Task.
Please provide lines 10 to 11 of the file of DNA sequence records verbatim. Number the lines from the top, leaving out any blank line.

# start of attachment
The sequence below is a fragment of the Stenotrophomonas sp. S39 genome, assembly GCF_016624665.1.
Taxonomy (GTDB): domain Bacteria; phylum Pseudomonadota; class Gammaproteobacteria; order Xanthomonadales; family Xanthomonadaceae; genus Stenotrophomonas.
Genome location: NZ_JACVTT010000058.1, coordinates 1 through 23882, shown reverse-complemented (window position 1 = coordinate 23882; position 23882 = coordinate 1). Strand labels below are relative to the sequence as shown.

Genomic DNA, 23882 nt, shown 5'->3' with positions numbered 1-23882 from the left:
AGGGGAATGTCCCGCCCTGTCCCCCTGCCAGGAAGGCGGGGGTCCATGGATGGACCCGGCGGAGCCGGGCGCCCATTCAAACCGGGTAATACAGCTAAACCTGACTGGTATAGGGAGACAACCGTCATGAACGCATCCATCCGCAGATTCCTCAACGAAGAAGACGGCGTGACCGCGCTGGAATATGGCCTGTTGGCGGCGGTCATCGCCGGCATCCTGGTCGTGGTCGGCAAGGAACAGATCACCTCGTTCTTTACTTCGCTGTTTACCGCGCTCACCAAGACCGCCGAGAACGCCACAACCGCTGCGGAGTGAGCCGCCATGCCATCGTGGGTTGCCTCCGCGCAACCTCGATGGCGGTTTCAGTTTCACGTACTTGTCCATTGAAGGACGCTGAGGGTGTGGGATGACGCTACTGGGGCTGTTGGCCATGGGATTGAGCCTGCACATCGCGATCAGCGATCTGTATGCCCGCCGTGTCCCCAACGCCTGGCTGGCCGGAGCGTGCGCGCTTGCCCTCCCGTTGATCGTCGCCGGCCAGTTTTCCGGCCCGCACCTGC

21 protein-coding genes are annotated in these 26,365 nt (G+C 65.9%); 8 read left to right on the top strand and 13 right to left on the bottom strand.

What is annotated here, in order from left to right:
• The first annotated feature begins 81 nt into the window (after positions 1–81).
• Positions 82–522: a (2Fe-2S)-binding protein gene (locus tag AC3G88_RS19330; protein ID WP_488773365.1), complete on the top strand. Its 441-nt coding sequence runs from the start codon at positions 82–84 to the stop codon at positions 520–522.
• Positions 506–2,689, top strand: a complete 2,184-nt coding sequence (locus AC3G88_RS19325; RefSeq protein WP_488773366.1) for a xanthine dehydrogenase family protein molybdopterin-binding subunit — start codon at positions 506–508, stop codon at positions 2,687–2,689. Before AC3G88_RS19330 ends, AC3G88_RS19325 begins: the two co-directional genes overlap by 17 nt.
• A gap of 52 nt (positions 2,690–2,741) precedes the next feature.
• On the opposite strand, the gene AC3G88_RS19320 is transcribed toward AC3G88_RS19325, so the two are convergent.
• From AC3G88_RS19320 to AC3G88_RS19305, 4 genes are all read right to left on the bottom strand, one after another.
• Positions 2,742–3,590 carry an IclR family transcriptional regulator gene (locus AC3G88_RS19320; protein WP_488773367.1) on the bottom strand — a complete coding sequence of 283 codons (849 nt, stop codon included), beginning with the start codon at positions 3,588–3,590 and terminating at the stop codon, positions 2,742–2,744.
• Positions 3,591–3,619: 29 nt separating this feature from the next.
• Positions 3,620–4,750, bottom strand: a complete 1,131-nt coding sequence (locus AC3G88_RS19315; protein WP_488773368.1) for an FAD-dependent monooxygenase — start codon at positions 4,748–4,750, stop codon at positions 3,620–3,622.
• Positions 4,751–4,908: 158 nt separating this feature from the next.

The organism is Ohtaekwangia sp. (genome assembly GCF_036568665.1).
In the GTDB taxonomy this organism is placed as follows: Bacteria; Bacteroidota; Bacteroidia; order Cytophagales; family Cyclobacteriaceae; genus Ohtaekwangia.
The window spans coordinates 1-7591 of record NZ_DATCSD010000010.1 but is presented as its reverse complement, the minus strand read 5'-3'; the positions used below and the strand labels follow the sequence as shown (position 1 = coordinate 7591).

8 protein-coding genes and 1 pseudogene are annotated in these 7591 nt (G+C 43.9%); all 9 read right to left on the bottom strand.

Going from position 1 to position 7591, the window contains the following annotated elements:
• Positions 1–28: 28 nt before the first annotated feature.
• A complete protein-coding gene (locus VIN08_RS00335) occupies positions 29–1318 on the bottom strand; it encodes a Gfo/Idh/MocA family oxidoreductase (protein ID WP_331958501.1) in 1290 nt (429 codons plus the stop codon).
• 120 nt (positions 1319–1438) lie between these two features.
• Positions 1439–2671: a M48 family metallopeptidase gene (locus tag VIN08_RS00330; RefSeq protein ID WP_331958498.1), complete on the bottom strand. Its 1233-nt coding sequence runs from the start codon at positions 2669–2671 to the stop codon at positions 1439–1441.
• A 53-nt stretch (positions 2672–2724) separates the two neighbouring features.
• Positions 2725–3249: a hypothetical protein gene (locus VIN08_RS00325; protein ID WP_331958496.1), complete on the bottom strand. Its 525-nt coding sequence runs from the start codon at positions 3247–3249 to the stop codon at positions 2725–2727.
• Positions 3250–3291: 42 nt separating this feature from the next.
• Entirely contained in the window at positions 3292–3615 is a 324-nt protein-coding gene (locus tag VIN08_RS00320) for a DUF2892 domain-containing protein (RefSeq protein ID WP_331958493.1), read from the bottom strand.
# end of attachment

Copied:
• Positions 506–2,689, top strand: a complete 2,184-nt coding sequence (locus AC3G88_RS19325; RefSeq protein WP_488773366.1) for a xanthine dehydrogenase family protein molybdopterin-binding subunit — start codon at positions 506–508, stop codon at positions 2,687–2,689. Before AC3G88_RS19330 ends, AC3G88_RS19325 begins: the two co-directional genes overlap by 17 nt.
• A gap of 52 nt (positions 2,690–2,741) precedes the next feature.